India’s public discourse stooped to an unprecedented low when the BJP MP from Unnao in Uttar Pradesh, Sakshi Maharaj made repeated statements displaying his communal credentials in the last two years. His most infamous statement was when he urged Hindu women to produce at least four children to protect their religion from Islam. Maharaj said the growth rate of the Muslim population in India was shooting up – a claim all serious demographers have refuted – and that this posed a threat to Hinduism. Attacking Muslims, he said at a rally, “The concept of four wives and 40 children just won’t work in India but it is high time that every Hindu woman must produce at least four children to protect the Hindu religion.”
At a rally in Maharashtra, he had also proclaimed that Nathruam Godse (the Hindutva-inspired assassin of Mahatma Gandhi) was a patriot and that he should be treated as a martyr, not a traitor.
When Mohammad Akhlaq was lynched in Dadri last year because Hindutva activists suspected he had beef at home, Sakshi Maharaj pitched himself against Muslims again and questioned the compensation Akhlaq’s family received from the Samajwadi party-led UP government. “This is done on the basis of appeasement. When a Muslim dies they will give 20 lakhs and when a Hindu dies he won’t even get 20,000.”
Fuelling further tension, Maharaj justified the Dadri lynching, “We won’t remain silent if somebody tries to kill our mother. We are ready to kill and get killed. The Uttar Pradesh government’s double standards have been exposed. The way in which the incident is being politicised is condemnable.”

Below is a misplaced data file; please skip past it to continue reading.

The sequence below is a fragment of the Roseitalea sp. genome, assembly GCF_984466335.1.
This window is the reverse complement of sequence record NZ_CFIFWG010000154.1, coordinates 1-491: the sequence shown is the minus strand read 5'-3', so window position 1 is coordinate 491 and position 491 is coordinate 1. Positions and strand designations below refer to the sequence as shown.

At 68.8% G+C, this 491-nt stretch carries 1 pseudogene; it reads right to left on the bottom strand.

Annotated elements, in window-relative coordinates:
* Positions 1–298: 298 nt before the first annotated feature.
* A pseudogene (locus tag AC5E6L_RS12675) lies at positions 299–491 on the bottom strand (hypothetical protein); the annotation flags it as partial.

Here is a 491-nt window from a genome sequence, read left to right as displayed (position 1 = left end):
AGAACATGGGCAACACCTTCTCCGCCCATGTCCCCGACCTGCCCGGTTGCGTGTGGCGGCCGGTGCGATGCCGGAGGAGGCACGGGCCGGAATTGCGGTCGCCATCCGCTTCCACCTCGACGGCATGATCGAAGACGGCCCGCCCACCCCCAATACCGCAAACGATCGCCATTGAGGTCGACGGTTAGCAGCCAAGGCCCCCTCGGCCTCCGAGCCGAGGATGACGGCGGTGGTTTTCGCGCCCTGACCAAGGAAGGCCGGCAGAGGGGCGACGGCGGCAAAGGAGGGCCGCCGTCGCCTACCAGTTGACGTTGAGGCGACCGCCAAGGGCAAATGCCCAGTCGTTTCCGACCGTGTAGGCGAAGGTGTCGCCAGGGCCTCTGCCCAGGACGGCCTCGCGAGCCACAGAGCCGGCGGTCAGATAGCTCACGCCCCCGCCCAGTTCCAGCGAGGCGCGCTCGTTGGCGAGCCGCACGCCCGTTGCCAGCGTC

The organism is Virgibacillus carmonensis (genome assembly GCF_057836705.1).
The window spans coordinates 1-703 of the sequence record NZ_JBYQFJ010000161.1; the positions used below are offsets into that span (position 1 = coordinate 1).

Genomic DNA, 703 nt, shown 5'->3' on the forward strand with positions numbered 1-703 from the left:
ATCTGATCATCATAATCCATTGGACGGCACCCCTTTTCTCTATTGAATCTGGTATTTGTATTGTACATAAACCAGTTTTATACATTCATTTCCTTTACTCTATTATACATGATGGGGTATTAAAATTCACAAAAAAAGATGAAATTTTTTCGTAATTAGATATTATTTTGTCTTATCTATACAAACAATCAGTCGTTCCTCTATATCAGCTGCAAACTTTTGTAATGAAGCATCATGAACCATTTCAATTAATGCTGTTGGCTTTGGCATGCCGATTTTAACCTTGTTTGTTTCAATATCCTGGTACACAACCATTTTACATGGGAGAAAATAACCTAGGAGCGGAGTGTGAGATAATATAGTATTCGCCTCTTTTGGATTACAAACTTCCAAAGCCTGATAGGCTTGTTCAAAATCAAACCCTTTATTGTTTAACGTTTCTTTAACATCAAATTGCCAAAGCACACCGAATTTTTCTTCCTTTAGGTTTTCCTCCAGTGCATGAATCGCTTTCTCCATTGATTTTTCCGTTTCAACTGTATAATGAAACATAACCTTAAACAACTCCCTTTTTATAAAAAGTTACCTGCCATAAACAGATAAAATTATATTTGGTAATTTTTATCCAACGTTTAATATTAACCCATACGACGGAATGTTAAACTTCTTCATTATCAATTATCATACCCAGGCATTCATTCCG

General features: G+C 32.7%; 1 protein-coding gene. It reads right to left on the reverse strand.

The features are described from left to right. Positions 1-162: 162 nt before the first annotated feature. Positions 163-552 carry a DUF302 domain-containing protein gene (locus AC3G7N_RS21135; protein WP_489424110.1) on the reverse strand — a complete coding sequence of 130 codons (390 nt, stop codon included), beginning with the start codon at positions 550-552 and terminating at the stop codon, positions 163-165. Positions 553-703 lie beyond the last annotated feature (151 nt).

“Azam Khan (Samajwadi party leader) is a Pakistani. He has faith in Pakistan’s political force. He calls Bharat Mata ‘witch’,” Maharaj had said while trying to paint the SP government as a pro-Muslim force.
Exposing his racist biases, Sakshi Maharaj has also attacked the Congress president, Sonia Gandhi in yet another controversial remark. “Agar Rajiv Gandhi koi Nigerian ladies se byaah kiye hote, gori chamra na hota, toh kya Congress party uska netritwa sweekarti kya? (Had Rajiv married a Nigerian lady, had she not been fair-skinned, would the Congress have accepted her leadership)”. After the Congress party’s protest, he had to later express regrets over his statement and complained that whatever he had said was in an “off-the-record” conversation.
The Union minister of state for agriculture and food processing Sanjeev Baliyan too has been caught making controversial remarks.